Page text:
Author’s Note: Despite four decades of experience, I know that I could never presume to be able to speak for parents, as I have never had the requisite experience of raising a child with ASD. In this “Straight Talk” column, I am sharing what parents have asked me to share when asked the question, “What do you want, and need from service providers?” I have put these thoughts in the form of a letter to service providers from a parent.

Dear Service Provider,

As a parent, let me begin by saying that I am so grateful that you have chosen a profession that enables you to help other people overcome challenges and reach their greatest potential. Too few people dedicate their life’s work to such a noble purpose. I do know that you do not do this for financial rewards, and that you are faced with challenges that often supersede those of educators and other professionals who work with typically developing children. That said, I am grateful for the opportunity to share my thoughts with you regarding what will make our journey as parents easier, and yours as the professionals we rely on, more successful.

These thoughts will address what I, as a parent, want and need, 1) that is helpful for my child and, 2) that is helpful for me.

What I Want and Need for my Child

1. Use a collaborative, team approach.

The complexity of my child’s challenges requires expertise from a variety of disciplines. A team approach will provide the strong foundation of support and informed decision-making that my child needs. And, it will guard against any one professional wielding a disproportionate amount of power.

2. Speak about, and act respectfully towards my child.

When he has difficulties, don’t assume that he is capable of controlling his behavior, or that he is being intentionally manipulative or non-compliant. Rather, know that his challenges are neurologically-based, and that to assume “he knows better,” is to “blame” him for his disability.

3. Do not speak about my child to others in a disparaging manner, nor speak to others in his presence as though he is not there.

The former can poison the minds of those who have the right to form their own opinions, and the latter is demeaning to him.

4. Provide appropriate levels of support to help my child succeed.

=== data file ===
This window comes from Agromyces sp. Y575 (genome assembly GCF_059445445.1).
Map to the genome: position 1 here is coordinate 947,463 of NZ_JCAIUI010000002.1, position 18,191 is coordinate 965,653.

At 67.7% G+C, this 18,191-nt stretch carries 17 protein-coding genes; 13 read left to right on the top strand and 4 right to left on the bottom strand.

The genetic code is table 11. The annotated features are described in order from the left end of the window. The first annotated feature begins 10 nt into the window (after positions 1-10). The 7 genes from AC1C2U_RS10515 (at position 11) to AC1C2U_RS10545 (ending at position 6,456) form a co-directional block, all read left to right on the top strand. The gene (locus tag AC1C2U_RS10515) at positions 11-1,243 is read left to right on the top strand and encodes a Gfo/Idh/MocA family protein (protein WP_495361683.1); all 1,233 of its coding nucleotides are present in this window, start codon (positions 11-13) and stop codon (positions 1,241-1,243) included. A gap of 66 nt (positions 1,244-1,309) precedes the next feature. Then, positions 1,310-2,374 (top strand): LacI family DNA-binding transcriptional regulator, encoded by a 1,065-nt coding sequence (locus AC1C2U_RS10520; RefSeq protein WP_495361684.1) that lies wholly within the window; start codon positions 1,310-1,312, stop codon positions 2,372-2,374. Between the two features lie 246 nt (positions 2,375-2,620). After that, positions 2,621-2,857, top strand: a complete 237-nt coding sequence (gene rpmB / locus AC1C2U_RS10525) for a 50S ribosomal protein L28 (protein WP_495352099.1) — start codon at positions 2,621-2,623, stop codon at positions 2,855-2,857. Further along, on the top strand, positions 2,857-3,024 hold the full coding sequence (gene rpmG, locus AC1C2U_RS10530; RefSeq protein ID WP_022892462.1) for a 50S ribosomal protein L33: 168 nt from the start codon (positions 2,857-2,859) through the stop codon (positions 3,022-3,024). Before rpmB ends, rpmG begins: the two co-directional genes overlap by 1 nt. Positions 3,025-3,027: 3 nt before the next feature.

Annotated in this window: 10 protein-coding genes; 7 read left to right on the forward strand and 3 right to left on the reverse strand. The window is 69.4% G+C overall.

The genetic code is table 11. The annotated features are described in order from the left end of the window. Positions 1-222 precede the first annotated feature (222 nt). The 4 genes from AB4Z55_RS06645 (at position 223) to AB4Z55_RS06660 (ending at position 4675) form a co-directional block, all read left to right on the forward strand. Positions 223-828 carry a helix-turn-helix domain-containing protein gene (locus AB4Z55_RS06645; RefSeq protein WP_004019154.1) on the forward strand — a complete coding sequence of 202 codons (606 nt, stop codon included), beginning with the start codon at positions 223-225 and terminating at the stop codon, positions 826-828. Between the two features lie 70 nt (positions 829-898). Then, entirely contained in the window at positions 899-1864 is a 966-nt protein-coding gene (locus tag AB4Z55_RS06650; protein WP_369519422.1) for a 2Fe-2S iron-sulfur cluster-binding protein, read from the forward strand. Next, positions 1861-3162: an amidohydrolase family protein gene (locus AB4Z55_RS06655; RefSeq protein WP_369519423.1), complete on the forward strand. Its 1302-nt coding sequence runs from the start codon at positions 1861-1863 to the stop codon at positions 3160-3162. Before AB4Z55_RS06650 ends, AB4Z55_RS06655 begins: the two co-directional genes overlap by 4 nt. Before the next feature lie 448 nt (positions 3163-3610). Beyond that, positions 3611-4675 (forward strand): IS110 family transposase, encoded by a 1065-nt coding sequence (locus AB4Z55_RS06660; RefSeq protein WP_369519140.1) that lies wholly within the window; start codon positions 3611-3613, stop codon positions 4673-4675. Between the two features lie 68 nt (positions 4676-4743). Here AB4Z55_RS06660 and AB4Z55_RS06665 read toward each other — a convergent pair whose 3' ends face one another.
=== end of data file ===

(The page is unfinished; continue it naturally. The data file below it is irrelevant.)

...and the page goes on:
Appropriate levels of support go a long way towards building his confidence, competence, self-esteem, and motivation.

5. Have high expectations for my child!

Yes, I understand that we must be realistic, but my child is more successful when there are positive expectations with appropriate supports.

6. Think “outside of the box” and be flexible and open to creative ideas.

Too often, I have observed that “tried and true” approaches used with my child (such as an ill-conceived behavior plan) may seem logical, but may not work. Be open to creative and intuitive suggestions from me and from other team members. And if you need to bend the school rules a bit, (e.g., by allowing my child to chew gum if it helps him to stay focused), I will support you.

7. Demonstrate loyalty to my child.

Please let me know through your actions that providing the best services for my child is your top priority. I know that you may be under constraints in your work situation, but when you show loyalty to my child by advocating for him, I will be motivated to go the “extra mile” to support you in your efforts.

8. Discover and use my child’s strengths and interests.

My child should not be defined by his diagnostic label. He is a youngster who also has interests and relative strengths. Let’s work together to best understand how we can nurture his strengths to improve his quality of life. Furthermore, do not put a ceiling on his potential by focusing on what he can’t do.

All people are “a work in progress,” and despite discouraging predictions, there have been many success stories.

9. Don’t waste his time!

Always ask yourself the question: Is what I am working on making a meaningful difference in his life? Activities that will help him to develop meaningful relationships and become an active learner and engaged participant in daily life will serve him well.

10. Please like, appreciate, and have fun with my child.

Although it may not always be apparent, he knows when he is respected and liked by others. That’s when he does best, and even shines! He has so much to give back, but to allow him to do so may require that we adjust our attitudes and change our behavior toward him.

What I Want and Need as a Parent